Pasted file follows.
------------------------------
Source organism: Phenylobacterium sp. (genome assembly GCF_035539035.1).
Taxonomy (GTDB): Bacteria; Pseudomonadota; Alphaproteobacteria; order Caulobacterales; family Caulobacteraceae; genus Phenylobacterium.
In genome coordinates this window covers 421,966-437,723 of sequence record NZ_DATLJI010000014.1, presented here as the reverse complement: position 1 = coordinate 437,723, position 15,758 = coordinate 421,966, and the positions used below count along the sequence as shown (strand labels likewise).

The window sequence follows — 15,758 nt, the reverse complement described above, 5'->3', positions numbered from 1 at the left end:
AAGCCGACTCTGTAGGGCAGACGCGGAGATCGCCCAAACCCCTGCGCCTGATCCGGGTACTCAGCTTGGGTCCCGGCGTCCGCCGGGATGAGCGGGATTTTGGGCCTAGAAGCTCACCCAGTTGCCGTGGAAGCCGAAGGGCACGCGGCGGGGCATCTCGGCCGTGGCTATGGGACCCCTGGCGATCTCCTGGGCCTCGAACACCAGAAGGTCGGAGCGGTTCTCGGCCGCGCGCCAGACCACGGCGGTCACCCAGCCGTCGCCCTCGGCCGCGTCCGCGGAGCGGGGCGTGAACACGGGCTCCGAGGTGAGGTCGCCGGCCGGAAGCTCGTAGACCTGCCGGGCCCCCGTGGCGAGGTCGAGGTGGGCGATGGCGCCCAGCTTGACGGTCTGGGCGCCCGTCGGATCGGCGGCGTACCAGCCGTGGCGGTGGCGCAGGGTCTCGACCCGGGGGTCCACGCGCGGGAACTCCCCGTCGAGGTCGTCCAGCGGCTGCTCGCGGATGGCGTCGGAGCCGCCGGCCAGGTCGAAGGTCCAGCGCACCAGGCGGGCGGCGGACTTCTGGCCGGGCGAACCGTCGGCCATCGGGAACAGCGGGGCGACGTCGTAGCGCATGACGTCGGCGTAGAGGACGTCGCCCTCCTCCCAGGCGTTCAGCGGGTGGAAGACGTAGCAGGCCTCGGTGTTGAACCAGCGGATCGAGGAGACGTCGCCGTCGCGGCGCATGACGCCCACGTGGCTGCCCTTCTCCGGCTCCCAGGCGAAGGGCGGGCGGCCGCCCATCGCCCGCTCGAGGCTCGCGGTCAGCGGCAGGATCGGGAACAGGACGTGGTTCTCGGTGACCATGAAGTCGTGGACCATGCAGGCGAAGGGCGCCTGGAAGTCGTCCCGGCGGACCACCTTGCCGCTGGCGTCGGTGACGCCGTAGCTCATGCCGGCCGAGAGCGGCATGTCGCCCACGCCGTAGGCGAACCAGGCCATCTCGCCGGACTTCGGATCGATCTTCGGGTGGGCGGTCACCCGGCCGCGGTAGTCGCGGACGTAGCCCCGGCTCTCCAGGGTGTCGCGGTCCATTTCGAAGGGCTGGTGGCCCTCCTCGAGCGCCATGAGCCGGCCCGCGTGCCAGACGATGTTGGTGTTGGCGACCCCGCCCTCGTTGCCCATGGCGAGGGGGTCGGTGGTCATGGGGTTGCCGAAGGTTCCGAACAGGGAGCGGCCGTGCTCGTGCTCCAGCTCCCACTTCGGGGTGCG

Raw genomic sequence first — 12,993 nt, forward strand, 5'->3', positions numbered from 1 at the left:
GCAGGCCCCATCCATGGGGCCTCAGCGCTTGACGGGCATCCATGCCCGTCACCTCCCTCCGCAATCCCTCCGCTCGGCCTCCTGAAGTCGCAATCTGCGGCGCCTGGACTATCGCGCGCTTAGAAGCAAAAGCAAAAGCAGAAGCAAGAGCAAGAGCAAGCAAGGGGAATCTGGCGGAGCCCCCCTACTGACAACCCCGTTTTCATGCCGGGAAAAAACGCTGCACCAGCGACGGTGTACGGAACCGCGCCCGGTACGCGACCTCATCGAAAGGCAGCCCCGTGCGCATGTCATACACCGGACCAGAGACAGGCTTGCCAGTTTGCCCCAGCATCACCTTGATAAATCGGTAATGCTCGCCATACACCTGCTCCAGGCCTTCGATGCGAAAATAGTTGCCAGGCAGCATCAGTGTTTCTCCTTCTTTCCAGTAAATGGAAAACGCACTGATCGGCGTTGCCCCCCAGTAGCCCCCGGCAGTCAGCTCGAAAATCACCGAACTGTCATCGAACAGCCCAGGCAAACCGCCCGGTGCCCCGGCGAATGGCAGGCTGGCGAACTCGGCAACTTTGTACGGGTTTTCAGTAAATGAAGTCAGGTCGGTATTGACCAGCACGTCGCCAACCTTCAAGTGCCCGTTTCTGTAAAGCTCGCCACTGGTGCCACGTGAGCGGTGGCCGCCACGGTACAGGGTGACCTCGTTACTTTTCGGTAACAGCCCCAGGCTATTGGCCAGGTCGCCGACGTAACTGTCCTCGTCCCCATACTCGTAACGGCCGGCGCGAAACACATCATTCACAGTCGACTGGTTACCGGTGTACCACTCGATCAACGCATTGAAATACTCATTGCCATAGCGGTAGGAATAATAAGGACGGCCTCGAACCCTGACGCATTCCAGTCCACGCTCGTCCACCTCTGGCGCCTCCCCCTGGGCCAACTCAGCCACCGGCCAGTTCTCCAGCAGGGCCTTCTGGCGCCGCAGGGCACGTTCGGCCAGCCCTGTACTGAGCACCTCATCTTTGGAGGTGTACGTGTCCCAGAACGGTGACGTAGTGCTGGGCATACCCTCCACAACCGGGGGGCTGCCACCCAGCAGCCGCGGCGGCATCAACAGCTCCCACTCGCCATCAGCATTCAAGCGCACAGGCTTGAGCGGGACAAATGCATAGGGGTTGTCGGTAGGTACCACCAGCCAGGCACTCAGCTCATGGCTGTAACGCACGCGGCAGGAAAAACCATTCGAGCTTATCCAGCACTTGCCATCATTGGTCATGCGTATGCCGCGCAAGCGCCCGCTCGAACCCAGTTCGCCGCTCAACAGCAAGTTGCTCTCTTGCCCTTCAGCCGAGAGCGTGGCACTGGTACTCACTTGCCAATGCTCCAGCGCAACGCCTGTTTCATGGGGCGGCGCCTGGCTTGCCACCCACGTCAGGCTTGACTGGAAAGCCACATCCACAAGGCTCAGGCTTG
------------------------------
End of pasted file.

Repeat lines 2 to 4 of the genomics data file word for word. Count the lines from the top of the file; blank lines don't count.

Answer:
Taxonomy (GTDB): Bacteria; Pseudomonadota; Alphaproteobacteria; order Caulobacterales; family Caulobacteraceae; genus Phenylobacterium.
In genome coordinates this window covers 421,966-437,723 of sequence record NZ_DATLJI010000014.1, presented here as the reverse complement: position 1 = coordinate 437,723, position 15,758 = coordinate 421,966, and the positions used below count along the sequence as shown (strand labels likewise).

The window sequence follows — 15,758 nt, the reverse complement described above, 5'->3', positions numbered from 1 at the left end: